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HomeBeefHow to make your straw go further this winter
Catherina Cunnanehttps://www.thatsfarming.com/
Catherina Cunnane hails from a fifth-generation drystock and specialised pedigree suckler enterprise in Co. Mayo. She currently holds the positions of editor and general manager at That's Farming, having joined the company in 2015.
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How to make your straw go further this winter

Paul Mardell, technical manager at Carr’s Billington, highlights way farmers that can make straw go further this winter.

Mechanised spreaders

Firstly, one way this can be achieved is using mechanised straw spreaders for bedding down, as opposed to manual spreading, which can help reduce straw usage by up to 50%.

Using these machines means you don’t have to commit to using a whole bale to keep cattle clean and content and those, such as the Teagle Tomahawk, which chop and blow bales, produce a fluffier bedding layer that is more absorbent and stays in good shape for longer.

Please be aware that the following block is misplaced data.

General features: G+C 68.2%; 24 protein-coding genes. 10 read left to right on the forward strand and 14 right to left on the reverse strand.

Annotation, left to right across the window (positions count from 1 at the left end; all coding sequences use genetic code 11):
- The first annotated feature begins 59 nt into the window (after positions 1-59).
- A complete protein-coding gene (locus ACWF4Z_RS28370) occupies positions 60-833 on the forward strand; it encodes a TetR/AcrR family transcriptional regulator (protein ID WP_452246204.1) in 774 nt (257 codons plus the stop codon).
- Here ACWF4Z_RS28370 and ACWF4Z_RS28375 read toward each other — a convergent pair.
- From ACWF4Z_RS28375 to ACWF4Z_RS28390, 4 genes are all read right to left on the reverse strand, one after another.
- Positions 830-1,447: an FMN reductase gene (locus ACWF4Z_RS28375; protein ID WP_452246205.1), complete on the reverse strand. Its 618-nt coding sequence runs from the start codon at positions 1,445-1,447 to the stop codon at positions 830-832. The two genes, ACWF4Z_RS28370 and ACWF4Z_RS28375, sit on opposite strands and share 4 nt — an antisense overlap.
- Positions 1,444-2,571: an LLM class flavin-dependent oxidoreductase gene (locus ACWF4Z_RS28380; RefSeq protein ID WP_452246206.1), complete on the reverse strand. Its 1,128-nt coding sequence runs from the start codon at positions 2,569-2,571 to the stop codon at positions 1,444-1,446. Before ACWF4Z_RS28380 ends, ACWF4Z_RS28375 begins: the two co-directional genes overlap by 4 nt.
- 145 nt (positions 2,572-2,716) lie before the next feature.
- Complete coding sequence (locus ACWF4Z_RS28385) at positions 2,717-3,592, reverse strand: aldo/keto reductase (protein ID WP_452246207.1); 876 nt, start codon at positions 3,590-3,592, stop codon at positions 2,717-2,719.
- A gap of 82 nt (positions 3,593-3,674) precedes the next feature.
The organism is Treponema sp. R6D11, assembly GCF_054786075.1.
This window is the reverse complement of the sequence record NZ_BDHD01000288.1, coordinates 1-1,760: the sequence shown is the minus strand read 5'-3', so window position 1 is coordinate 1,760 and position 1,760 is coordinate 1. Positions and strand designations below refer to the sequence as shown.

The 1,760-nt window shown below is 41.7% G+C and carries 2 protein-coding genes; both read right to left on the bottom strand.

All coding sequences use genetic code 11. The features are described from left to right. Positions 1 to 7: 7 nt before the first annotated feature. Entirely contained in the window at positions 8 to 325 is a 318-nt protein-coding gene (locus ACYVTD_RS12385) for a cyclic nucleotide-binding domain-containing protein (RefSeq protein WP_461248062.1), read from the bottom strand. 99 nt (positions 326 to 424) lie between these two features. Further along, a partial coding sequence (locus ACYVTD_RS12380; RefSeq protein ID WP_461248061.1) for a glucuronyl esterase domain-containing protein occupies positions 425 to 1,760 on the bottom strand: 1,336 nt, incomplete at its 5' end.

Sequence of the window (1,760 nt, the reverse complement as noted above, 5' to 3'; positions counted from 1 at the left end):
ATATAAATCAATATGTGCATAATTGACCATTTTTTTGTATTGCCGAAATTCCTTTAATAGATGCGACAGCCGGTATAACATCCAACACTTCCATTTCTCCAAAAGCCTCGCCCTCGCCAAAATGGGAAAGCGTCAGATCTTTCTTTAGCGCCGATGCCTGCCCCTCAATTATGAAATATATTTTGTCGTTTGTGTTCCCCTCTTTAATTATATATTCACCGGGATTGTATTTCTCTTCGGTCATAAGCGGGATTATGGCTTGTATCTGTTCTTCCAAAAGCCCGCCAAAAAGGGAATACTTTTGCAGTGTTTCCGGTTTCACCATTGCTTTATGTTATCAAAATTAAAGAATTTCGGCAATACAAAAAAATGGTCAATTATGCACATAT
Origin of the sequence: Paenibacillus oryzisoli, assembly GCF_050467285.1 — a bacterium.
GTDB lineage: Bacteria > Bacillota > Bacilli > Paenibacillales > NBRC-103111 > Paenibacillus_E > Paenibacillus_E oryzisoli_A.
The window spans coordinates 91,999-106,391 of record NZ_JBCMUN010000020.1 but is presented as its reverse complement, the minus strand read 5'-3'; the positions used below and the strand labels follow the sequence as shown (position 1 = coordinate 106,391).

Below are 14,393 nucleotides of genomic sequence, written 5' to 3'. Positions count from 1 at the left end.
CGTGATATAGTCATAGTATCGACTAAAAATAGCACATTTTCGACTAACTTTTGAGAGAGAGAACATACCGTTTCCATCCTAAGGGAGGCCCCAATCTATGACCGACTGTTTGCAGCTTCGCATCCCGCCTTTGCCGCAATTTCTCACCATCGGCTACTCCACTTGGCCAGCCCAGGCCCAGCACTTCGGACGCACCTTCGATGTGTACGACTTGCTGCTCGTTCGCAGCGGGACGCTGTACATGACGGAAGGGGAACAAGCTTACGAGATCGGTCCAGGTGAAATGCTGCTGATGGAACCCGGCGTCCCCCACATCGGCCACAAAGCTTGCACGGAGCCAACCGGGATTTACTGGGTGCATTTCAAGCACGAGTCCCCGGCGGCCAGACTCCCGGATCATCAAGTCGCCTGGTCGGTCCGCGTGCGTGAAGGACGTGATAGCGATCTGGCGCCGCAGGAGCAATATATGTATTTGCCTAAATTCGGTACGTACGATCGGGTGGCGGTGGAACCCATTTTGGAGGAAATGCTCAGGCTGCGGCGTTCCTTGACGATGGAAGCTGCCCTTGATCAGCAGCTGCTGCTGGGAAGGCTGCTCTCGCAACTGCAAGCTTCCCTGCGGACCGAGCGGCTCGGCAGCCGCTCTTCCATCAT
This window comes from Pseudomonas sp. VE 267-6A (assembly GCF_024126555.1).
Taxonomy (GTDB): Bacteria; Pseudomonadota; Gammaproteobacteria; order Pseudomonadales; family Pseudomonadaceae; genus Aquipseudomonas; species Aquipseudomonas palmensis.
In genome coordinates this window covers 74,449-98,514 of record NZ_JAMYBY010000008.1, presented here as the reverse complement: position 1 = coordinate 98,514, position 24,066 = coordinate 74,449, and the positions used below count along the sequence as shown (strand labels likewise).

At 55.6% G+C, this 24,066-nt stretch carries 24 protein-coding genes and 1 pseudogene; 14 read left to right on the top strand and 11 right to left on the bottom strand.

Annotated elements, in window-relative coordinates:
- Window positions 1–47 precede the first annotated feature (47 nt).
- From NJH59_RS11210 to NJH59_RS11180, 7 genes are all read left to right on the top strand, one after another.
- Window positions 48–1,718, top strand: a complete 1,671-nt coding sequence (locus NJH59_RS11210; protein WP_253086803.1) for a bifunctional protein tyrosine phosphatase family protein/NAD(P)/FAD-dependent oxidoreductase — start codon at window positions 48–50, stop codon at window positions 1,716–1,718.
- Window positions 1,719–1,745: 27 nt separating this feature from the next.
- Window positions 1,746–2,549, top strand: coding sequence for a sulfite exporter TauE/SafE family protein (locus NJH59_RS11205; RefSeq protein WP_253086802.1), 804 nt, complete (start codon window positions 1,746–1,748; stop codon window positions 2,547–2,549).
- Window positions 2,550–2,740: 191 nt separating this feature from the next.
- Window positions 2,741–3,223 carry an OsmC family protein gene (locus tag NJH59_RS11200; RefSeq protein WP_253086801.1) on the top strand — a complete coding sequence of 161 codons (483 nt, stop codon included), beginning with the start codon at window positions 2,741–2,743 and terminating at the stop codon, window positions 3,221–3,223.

Altogether, the result is that less straw is consumed through the housing period.

Machine condition

However, it is worth thinking about the condition of your spreader when eking out tight supplies.

The contrast between a well-used machine and one in tip-top condition can be an extra 15ft in the distance that the straw is blown and a third off the time taken to get the job done.

Machines with a dual chop facility that produce a finer cut have a role in making efficient use of straw in cattle diets too.

Pre-chopped straw loaded into a diet mixer incorporates into the ration more easily and consistently than dropping in a whole bale.

The short straw length is also increasingly recognised as the way to go in using the feed material to stimulate rumen function and improving nutritional value.

Housing and bedding conditions

Less costly investments will make your bales go further include ensuring housing is watertight and well ventilated to sustain dry bedding conditions, while a diet that firms up loose muck will also reduce consumption.

Overstocking

Avoid overstocking by optimising growth rates to reduce time animals are on the farm. Cull cows with health or poor production issues and minimise movement between different groups to minimise aggressive or disruptive behaviour that churns up the bedding.

Dressing the clean straw layer little and often is generally the best approach. Modern machinery helps to do that.

For alternative forms of bedding, click here.

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